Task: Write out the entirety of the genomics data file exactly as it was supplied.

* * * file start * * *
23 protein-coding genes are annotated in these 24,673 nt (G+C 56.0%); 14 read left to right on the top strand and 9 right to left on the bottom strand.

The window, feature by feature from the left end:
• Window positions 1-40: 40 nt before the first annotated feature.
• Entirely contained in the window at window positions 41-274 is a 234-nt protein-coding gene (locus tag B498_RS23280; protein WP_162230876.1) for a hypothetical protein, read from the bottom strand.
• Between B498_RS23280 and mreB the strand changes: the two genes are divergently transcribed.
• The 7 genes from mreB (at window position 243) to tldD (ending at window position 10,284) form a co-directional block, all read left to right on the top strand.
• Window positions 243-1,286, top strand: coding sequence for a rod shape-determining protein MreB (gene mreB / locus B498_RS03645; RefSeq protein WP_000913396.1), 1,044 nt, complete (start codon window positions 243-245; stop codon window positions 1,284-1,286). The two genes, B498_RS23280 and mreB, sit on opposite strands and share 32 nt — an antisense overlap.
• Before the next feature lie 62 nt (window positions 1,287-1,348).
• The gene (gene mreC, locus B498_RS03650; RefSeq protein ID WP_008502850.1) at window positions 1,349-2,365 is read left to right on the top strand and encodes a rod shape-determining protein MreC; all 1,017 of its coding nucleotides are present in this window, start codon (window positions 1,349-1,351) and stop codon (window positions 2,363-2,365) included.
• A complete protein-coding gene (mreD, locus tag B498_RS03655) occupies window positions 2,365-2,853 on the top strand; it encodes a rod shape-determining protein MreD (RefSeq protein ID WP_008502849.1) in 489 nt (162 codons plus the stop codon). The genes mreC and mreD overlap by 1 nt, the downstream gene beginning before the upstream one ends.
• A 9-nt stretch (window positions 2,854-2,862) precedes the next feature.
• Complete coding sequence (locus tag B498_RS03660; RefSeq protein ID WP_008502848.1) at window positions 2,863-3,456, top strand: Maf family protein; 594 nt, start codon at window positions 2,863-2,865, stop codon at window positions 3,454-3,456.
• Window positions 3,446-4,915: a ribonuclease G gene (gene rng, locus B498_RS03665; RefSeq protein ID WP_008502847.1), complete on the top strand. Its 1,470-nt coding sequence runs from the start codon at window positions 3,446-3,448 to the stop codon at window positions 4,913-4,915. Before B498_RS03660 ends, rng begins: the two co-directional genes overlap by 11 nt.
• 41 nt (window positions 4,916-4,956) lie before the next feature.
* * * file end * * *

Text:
23 protein-coding genes are annotated in these 24,673 nt (G+C 56.0%); 14 read left to right on the top strand and 9 right to left on the bottom strand.

The window, feature by feature from the left end:
• Window positions 1-40: 40 nt before the first annotated feature.
• Entirely contained in the window at window positions 41-274 is a 234-nt protein-coding gene (locus tag B498_RS23280; protein WP_162230876.1) for a hypothetical protein, read from the bottom strand.
• Between B498_RS23280 and mreB the strand changes: the two genes are divergently transcribed.
• The 7 genes from mreB (at window position 243) to tldD (ending at window position 10,284) form a co-directional block, all read left to right on the top strand.
• Window positions 243-1,286, top strand: coding sequence for a rod shape-determining protein MreB (gene mreB / locus B498_RS03645; RefSeq protein WP_000913396.1), 1,044 nt, complete (start codon window positions 243-245; stop codon window positions 1,284-1,286). The two genes, B498_RS23280 and mreB, sit on opposite strands and share 32 nt — an antisense overlap.
• Before the next feature lie 62 nt (window positions 1,287-1,348).
• The gene (gene mreC, locus B498_RS03650; RefSeq protein ID WP_008502850.1) at window positions 1,349-2,365 is read left to right on the top strand and encodes a rod shape-determining protein MreC; all 1,017 of its coding nucleotides are present in this window, start codon (window positions 1,349-1,351) and stop codon (window positions 2,363-2,365) included.
• A complete protein-coding gene (mreD, locus tag B498_RS03655) occupies window positions 2,365-2,853 on the top strand; it encodes a rod shape-determining protein MreD (RefSeq protein ID WP_008502849.1) in 489 nt (162 codons plus the stop codon). The genes mreC and mreD overlap by 1 nt, the downstream gene beginning before the upstream one ends.
• A 9-nt stretch (window positions 2,854-2,862) precedes the next feature.
• Complete coding sequence (locus tag B498_RS03660; RefSeq protein ID WP_008502848.1) at window positions 2,863-3,456, top strand: Maf family protein; 594 nt, start codon at window positions 2,863-2,865, stop codon at window positions 3,454-3,456.
• Window positions 3,446-4,915: a ribonuclease G gene (gene rng, locus B498_RS03665; RefSeq protein ID WP_008502847.1), complete on the top strand. Its 1,470-nt coding sequence runs from the start codon at window positions 3,446-3,448 to the stop codon at window positions 4,913-4,915. Before B498_RS03660 ends, rng begins: the two co-directional genes overlap by 11 nt.
• 41 nt (window positions 4,916-4,956) lie before the next feature.